Afghan youth are growing up at a critical moment in Afghanistan. This country is at a crossroad between continuing conflict and ongoing dialogue. As I travel around the country speaking to young men and women engaged in civil society I am increasingly told – this is not the country we want, we want better, we can do better. This is exactly what we should be hearing from a new generation whose hopes and dreams of a better future transcend 40 years of conflicts. Youth often understands better that we can and must transcend our cultural differences in order to reach our shared goals, as Secretary-General Ban Ki-moon has said.
We, as representatives of the United Nations, must not allow these youth to fall into disillusionment. Our job is to work for them – and with them – to make sure they can inherit the world promised by the United Nations Charter built on dialogue and mutual understanding.
Dialogue and mutual understanding is the theme for the International Year of Youth which wraps up on Thursday. The theme was chosen by the UN General Assembly, of which Afghanistan has been a member since 1945, to promote the ideals of peace, respect for human rights and solidarity across generations, cultures and religions. The year might be coming to an end, but our obligations to youth are not.
I am aware of many of the challenges young people continue to face. In meetings in the regions, I hear from dedicated young women who just out of university must persuade their family and community to allow them to work in crowded classrooms of 50 or more students with very little teaching material every day.
I hear from young men about the pressures of supporting their wives, children and extended families, and their fears about employment. I also meet young Afghan journalists who have lost friends and receive death threats, but still continue to report from remote districts of this country.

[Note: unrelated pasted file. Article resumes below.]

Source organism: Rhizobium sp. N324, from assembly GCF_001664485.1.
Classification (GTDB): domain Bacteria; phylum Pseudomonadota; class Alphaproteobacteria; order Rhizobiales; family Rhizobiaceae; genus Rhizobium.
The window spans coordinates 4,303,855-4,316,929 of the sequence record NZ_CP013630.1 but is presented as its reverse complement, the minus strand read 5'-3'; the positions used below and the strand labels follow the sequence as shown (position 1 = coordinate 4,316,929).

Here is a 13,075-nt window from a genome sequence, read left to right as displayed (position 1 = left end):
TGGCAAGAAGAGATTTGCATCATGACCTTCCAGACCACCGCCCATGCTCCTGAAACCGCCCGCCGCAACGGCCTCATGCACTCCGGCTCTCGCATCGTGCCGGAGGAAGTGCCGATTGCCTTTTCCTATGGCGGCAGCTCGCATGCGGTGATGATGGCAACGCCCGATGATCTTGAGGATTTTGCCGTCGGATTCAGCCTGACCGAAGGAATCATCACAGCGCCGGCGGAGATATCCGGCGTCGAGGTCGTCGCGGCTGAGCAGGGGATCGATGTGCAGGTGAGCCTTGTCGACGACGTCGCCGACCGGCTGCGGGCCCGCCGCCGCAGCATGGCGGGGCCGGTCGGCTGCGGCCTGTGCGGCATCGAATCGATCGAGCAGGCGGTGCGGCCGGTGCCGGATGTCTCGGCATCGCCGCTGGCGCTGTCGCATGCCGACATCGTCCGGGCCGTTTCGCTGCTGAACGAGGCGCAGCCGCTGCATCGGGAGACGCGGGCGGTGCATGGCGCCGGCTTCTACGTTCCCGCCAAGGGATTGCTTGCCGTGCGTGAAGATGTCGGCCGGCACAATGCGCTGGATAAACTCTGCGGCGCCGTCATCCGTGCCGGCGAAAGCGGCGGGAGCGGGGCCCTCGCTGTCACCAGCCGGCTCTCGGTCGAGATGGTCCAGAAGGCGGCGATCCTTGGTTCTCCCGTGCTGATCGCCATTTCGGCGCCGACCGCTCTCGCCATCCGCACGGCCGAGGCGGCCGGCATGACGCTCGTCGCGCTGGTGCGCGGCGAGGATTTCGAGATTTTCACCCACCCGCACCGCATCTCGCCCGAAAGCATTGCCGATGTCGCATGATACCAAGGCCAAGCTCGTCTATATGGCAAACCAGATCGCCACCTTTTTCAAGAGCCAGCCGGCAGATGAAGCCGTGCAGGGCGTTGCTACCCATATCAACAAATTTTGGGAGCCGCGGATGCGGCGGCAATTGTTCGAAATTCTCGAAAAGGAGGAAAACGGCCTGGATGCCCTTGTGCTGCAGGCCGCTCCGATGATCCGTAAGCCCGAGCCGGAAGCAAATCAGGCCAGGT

The international community is working with Afghan partners – both within the government and outside – to try to expand the horizons of opportunity for young women and men and answer their legitimate demands for education, health care, decent work, and above all dignity and security.
With 70 per cent of the population under 25 years of age, it is the Afghan youth that is sacrificing and being sacrificed during this unresolved conflict.
The Mid-Year Protection of Civilians Report released by UNAMA Human Rights Unit last month shows that more Afghans are dying than ever before, most through indiscriminate uses of landmine-like pressure plate improvised explosive devices (IEDs). I take this opportunity to reiterate on behalf of the UN our calls on parties to the conflict to do more to respect civilians and to strengthen civilian protection.
People who care about their nation do not destroy it.
The realities of youth in Afghanistan are extremely diverse. The reality of a young man in Ghazni trying to support his extended family could not be more different from a young man in Herat who is able to study full-time. The fragmentation of experiences and aspirations of youth in Afghanistan is something we need to recognize.
Despite the individual challenges, you are connected with your young neighbours on your street and across the borders much more than you might realize.
You are part of the same generation, you watch television and play sports, you volunteer to help others, many of you study, many more work to help parents and siblings, and you all likely look around and think – I want more.
The United Nations in Afghanistan is working in many ways to promote a better life for you, including by working with the Government to include youth more in its decision making and planning.
Our agencies and programmes work together on five main priorities which include youth: 1) peace, reconciliation and reintegration; 2) human rights protection and promotion; 3) sub-national governance and the rule of law; 4) maternal and newborn health; and 5) sustainable livelihoods.
But the international community and its partners can only do so much. Sustainable positive change in Afghanistan will only exist if you, the young people of this country, create and maintain it.
Effective youth participation means that young people are not seen as passive recipients of or the root causes of society's problems. Instead, they are stakeholders who make important contributions to the country's development.
You have an opportunity and a responsibility to go beyond the conflict of the past decades and take ownership of your country. If you do not bring about positive change, who will?